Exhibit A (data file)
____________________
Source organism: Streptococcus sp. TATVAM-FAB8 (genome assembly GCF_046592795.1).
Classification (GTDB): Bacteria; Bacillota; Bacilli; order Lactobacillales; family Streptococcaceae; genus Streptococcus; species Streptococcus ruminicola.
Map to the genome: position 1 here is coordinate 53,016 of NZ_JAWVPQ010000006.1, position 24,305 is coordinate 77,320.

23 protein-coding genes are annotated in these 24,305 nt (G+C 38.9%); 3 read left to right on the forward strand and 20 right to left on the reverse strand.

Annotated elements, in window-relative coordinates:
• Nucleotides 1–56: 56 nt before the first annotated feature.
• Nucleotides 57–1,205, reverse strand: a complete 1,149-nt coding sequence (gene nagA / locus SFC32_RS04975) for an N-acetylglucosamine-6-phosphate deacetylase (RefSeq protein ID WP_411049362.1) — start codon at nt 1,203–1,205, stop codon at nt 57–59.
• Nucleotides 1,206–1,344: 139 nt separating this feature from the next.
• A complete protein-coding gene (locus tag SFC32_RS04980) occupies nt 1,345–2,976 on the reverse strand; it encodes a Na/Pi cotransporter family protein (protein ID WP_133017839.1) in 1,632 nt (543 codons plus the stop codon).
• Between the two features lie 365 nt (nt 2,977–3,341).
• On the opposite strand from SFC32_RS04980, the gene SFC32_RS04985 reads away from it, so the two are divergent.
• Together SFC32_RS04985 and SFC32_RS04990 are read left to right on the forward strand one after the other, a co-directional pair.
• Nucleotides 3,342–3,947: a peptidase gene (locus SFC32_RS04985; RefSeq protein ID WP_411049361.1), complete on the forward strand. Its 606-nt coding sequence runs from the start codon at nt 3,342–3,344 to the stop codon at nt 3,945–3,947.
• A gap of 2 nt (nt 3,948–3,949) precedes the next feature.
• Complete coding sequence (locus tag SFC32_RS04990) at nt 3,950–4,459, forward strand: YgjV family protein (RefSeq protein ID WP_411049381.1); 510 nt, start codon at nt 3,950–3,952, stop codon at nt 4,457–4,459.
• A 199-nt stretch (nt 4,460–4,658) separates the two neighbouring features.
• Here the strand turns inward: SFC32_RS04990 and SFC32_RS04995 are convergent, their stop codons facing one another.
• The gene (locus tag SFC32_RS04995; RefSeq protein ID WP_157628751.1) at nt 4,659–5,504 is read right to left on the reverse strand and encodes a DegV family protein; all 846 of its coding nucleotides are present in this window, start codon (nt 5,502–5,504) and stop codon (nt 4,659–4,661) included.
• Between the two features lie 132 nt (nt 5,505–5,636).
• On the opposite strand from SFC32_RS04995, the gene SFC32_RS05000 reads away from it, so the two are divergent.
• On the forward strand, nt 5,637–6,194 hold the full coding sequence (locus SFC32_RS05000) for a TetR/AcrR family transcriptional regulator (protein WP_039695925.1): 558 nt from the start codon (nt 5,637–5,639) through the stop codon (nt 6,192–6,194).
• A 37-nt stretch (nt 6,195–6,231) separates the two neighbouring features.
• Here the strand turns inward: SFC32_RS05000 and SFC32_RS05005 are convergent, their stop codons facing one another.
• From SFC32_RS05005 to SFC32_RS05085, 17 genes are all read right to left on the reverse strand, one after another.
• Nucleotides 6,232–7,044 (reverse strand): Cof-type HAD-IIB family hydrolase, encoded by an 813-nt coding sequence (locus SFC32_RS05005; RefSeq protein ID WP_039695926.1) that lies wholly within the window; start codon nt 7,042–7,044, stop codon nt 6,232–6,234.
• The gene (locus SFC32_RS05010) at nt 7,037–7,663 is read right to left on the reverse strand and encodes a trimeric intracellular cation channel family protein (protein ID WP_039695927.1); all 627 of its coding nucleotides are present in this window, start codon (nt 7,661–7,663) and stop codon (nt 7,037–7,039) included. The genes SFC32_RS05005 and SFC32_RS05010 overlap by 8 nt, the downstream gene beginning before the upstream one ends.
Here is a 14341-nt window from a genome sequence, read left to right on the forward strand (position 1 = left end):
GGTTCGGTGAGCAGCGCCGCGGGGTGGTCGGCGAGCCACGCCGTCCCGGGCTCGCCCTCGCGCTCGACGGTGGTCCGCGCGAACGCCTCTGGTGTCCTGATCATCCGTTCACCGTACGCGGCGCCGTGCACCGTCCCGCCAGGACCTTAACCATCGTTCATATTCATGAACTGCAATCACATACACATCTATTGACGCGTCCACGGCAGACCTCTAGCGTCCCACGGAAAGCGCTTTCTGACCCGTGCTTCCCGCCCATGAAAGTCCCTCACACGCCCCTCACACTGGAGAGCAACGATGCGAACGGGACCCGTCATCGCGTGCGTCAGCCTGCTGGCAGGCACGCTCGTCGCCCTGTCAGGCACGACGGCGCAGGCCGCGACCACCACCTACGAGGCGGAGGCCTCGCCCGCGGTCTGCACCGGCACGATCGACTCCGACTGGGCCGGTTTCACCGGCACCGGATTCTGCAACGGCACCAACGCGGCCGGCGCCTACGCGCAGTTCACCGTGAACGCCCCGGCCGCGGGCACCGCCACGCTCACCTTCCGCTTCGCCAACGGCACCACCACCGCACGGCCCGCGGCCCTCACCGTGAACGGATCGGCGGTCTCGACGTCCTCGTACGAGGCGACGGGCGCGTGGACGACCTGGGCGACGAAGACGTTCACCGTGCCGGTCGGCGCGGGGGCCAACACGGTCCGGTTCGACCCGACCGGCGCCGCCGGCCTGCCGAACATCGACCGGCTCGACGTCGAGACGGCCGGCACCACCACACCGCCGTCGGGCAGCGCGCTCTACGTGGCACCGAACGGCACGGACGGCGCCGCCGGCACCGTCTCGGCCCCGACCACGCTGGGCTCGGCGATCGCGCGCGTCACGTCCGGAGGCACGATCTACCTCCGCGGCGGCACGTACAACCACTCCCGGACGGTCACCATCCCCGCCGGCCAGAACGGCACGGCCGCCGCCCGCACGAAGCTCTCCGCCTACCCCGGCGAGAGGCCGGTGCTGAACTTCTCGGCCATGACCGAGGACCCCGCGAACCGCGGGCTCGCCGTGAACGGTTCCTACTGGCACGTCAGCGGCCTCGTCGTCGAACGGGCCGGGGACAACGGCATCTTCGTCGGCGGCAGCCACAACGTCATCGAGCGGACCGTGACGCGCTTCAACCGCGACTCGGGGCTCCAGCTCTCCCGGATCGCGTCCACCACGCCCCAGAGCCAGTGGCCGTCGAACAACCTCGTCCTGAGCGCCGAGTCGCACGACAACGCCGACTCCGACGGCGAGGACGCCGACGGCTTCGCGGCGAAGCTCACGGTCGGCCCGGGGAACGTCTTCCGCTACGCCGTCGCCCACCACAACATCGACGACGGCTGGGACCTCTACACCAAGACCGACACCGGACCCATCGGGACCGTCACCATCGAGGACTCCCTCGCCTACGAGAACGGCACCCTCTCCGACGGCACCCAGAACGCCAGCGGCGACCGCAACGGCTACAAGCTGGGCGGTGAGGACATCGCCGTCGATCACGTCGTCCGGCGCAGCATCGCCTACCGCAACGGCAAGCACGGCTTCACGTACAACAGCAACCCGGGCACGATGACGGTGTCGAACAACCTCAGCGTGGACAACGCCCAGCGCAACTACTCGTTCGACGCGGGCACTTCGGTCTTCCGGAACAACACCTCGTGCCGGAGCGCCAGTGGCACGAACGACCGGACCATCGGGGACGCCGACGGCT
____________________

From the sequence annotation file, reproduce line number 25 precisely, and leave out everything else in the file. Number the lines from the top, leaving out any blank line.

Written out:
• Nucleotides 6,232–7,044 (reverse strand): Cof-type HAD-IIB family hydrolase, encoded by an 813-nt coding sequence (locus SFC32_RS05005; RefSeq protein ID WP_039695926.1) that lies wholly within the window; start codon nt 7,042–7,044, stop codon nt 6,232–6,234.